to view how publicly-traded compliance software companies prepare their own
XBRL filings. After all, these are the XBRL experts. There are two such
companies – Workiva (WK) and Donnelley Financial (DFIN). This blog compares
their most recently reported income statements.
statement, the components of [Net Sales] are correctly shown on the [ProductOrServiceAxis].
Then, Donnelley inexplicably abandons dimensions in reporting [Cost of Sales]. [Net
Sales] and [Cost of Sales] should have a consistent taxonomy, sharing the same
domain elements. Why is this important? Analysts care about margins. In this
case, calculating gross margin by sales
type requires manually aligning domain elements with primary elements. While this
XBRL data may be machine-readable, it’s no longer machine-understandable.
Donnelley determines that both [Cost of Sales] and [SG&A] should be custom
items to highlight the exclusion of [D&A]. [SG&A] in the standard
taxonomy doesn’t include [D&A], so that extension is unnecessary. And while
[Cost of Sales] in the standard taxonomy does include [D&A], very few
companies explicitly include or exclude the item. And [D&A] can always be
reconciled against the cash flow statements disclosure of total [D&A]. In
any case, the [D&A] clarification can be made with custom labels without
defeating the statement’s comparability.
This statement constitutes a well-formed, compliant reporting
model. No extensions, no block errors, no taxonomy errors, no validation
errors, no missing or erroneous relations. Revenue and Cost of Revenue are
described using the same structure and domain members.
solely from this example, Workiva gets it. Donnelley doesn’t. The purpose of
XBRL is to achieve comparability by converting statements to a standard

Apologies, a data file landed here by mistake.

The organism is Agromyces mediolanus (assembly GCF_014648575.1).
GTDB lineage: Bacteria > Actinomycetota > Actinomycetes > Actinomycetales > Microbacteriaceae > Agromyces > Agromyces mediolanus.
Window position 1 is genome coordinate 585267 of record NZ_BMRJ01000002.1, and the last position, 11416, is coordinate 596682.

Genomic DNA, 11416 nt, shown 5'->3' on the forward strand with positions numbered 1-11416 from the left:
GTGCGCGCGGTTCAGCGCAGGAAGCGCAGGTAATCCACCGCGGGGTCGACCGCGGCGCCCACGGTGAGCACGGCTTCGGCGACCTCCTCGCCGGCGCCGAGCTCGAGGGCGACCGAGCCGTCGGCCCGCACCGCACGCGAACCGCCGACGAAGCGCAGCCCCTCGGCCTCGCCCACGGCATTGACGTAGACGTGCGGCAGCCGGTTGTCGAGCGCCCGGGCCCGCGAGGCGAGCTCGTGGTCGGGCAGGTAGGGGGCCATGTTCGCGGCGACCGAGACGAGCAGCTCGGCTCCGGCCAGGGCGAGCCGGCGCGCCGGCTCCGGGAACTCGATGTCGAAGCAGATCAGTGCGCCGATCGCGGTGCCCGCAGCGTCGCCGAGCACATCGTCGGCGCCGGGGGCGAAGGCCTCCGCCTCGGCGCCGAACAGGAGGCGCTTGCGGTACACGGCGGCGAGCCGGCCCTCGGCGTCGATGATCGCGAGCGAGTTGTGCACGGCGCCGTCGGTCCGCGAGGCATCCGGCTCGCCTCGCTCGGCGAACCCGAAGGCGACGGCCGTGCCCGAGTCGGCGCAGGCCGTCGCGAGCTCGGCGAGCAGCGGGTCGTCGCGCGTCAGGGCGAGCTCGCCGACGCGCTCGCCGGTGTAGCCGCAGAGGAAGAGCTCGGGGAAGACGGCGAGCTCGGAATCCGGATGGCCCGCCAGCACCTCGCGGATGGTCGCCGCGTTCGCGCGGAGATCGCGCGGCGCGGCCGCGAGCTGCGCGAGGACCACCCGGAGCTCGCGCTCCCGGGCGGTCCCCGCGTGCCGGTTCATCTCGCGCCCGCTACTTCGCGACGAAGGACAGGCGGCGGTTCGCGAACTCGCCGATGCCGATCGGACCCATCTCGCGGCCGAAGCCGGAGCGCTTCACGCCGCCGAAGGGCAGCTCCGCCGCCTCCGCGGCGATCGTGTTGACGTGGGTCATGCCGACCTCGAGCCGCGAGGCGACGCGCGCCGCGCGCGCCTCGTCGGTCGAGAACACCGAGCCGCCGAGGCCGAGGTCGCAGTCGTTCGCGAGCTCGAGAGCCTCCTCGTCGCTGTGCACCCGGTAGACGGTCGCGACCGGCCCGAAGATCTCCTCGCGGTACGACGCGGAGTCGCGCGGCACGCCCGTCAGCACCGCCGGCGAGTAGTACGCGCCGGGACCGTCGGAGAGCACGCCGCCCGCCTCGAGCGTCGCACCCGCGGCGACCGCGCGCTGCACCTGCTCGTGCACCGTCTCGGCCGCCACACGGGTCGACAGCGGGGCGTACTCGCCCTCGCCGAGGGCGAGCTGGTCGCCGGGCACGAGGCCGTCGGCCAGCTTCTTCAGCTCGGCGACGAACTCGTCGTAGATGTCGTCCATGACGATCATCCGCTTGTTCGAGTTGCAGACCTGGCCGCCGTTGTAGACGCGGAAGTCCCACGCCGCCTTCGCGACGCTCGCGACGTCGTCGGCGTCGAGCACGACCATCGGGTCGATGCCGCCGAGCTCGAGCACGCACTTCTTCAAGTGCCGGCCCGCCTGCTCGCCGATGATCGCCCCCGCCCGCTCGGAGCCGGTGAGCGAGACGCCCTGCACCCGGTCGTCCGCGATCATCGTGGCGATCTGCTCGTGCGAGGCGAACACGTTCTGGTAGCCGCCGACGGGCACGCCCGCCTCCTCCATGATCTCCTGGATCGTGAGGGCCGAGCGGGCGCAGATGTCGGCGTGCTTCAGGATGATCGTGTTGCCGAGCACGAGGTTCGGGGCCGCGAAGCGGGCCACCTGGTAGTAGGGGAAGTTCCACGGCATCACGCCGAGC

taxonomy. Donnelley’s extended taxonomy model is both non-standard and
inconsistent, inhibiting users’ ability to easily digest the data. Workiva’s
presentation is more user-friendly, producing statements that can be both read
A recent Donnelley Financial (DFIN) white paper states that
"Efforts (by one researcher) to automate the semantic mapping of new
elements across taxonomies have had disappointing results". On the
contrary, XBRLogic has successfully developed semantic mapping as part of its XBRL
standardization process. If DFIN and other software vendors used a similar
process to inform their client’s tagging decisions, there would be greater
consistency, fewer errors and fewer extensions. Over 6,000 companies are
currently tagging in the dark, oblivious to the filing practices of their
peers. Real standardization requires translating disparate elements to a
single, fixed dictionary based on clear rules. Unfortunately, the XBRL
dictionary isn’t fixed (by design) and the rules are neither clear nor enforced
by the SEC. But software vendors can help by effectively serving as the
clearinghouse for industry tagging practices.
Here's a sampling of primary statement extensions created by
DFIN clients, showing XBRLogic's mapped standard elements. As you can see, most
of these extensions are unnecessary, particularly since filers can attach
custom labels to standard elements. Note that the selected row 'Customer
Deposits' was mapped by matching over 2,000 labels exactly and almost every
filer tagged the item to 'Customer Deposits, Current'. What a surprise! Why did
this company create a custom element? And why didn't DFIN present peer data to
guide the tagging process?
At XBRLogic, we’ve created over 74,000 maps to
date, summarized below.
One of the central functions of XBRLogic’s standardization process is mapping extended concepts and
foreign concepts. Extensions (custom tags) have broken XBRL as a source of
standardized financial statements. To achieve comparability, extensions require
mapping. Enter XBRLogic’s solution, which can be used to both map
extensions by end users and tag line items by filers. It’s the same process, fueled
by over 60 million tags created by 6,000 companies over the past 6 years.